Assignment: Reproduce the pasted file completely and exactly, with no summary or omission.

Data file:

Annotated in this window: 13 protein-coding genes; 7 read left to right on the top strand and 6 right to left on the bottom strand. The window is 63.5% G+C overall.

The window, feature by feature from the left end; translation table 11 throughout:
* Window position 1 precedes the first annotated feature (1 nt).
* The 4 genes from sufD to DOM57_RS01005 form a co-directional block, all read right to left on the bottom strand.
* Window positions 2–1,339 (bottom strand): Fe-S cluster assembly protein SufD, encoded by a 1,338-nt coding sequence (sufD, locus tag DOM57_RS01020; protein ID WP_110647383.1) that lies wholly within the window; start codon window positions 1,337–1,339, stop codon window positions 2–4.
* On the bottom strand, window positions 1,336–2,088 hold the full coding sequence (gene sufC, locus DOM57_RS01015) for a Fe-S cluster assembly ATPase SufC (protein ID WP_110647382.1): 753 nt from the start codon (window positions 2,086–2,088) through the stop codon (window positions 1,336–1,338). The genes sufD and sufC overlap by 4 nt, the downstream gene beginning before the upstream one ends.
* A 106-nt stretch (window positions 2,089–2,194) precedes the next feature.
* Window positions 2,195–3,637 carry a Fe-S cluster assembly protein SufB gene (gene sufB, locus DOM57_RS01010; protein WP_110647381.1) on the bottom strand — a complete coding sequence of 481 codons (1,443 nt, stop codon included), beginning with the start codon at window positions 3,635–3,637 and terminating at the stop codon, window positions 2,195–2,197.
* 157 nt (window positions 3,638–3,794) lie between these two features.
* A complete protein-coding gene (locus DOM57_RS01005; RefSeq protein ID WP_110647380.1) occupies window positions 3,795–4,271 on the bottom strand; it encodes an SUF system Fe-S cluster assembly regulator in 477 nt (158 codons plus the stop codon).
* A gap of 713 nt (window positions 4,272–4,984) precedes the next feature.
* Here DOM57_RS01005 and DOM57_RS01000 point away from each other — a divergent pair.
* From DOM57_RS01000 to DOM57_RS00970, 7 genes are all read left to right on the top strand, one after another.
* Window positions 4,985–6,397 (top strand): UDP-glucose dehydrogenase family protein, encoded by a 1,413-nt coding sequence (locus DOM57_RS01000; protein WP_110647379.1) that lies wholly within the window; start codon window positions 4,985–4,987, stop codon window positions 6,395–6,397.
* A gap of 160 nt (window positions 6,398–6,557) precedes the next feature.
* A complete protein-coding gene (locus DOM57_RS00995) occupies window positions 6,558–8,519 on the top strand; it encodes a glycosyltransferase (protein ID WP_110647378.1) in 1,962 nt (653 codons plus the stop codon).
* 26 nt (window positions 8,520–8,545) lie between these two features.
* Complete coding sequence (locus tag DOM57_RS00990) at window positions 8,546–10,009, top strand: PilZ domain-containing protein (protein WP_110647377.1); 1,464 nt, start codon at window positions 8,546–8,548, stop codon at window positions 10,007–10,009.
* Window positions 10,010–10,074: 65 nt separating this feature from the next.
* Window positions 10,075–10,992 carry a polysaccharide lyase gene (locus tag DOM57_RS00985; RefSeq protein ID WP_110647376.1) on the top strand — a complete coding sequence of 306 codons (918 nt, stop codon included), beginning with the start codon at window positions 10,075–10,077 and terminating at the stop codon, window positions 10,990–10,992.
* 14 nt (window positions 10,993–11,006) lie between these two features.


Annotated in this window: 13 protein-coding genes; 7 read left to right on the top strand and 6 right to left on the bottom strand. The window is 63.5% G+C overall.

The window, feature by feature from the left end; translation table 11 throughout:
* Window position 1 precedes the first annotated feature (1 nt).
* The 4 genes from sufD to DOM57_RS01005 form a co-directional block, all read right to left on the bottom strand.
* Window positions 2–1,339 (bottom strand): Fe-S cluster assembly protein SufD, encoded by a 1,338-nt coding sequence (sufD, locus tag DOM57_RS01020; protein ID WP_110647383.1) that lies wholly within the window; start codon window positions 1,337–1,339, stop codon window positions 2–4.
* On the bottom strand, window positions 1,336–2,088 hold the full coding sequence (gene sufC, locus DOM57_RS01015) for a Fe-S cluster assembly ATPase SufC (protein ID WP_110647382.1): 753 nt from the start codon (window positions 2,086–2,088) through the stop codon (window positions 1,336–1,338). The genes sufD and sufC overlap by 4 nt, the downstream gene beginning before the upstream one ends.
* A 106-nt stretch (window positions 2,089–2,194) precedes the next feature.
* Window positions 2,195–3,637 carry a Fe-S cluster assembly protein SufB gene (gene sufB, locus DOM57_RS01010; protein WP_110647381.1) on the bottom strand — a complete coding sequence of 481 codons (1,443 nt, stop codon included), beginning with the start codon at window positions 3,635–3,637 and terminating at the stop codon, window positions 2,195–2,197.
* 157 nt (window positions 3,638–3,794) lie between these two features.
* A complete protein-coding gene (locus DOM57_RS01005; RefSeq protein ID WP_110647380.1) occupies window positions 3,795–4,271 on the bottom strand; it encodes an SUF system Fe-S cluster assembly regulator in 477 nt (158 codons plus the stop codon).
* A gap of 713 nt (window positions 4,272–4,984) precedes the next feature.
* Here DOM57_RS01005 and DOM57_RS01000 point away from each other — a divergent pair.
* From DOM57_RS01000 to DOM57_RS00970, 7 genes are all read left to right on the top strand, one after another.
* Window positions 4,985–6,397 (top strand): UDP-glucose dehydrogenase family protein, encoded by a 1,413-nt coding sequence (locus DOM57_RS01000; protein WP_110647379.1) that lies wholly within the window; start codon window positions 4,985–4,987, stop codon window positions 6,395–6,397.
* A gap of 160 nt (window positions 6,398–6,557) precedes the next feature.
* A complete protein-coding gene (locus DOM57_RS00995) occupies window positions 6,558–8,519 on the top strand; it encodes a glycosyltransferase (protein ID WP_110647378.1) in 1,962 nt (653 codons plus the stop codon).
* 26 nt (window positions 8,520–8,545) lie between these two features.
* Complete coding sequence (locus tag DOM57_RS00990) at window positions 8,546–10,009, top strand: PilZ domain-containing protein (protein WP_110647377.1); 1,464 nt, start codon at window positions 8,546–8,548, stop codon at window positions 10,007–10,009.
* Window positions 10,010–10,074: 65 nt separating this feature from the next.
* Window positions 10,075–10,992 carry a polysaccharide lyase gene (locus tag DOM57_RS00985; RefSeq protein ID WP_110647376.1) on the top strand — a complete coding sequence of 306 codons (918 nt, stop codon included), beginning with the start codon at window positions 10,075–10,077 and terminating at the stop codon, window positions 10,990–10,992.
* 14 nt (window positions 10,993–11,006) lie between these two features.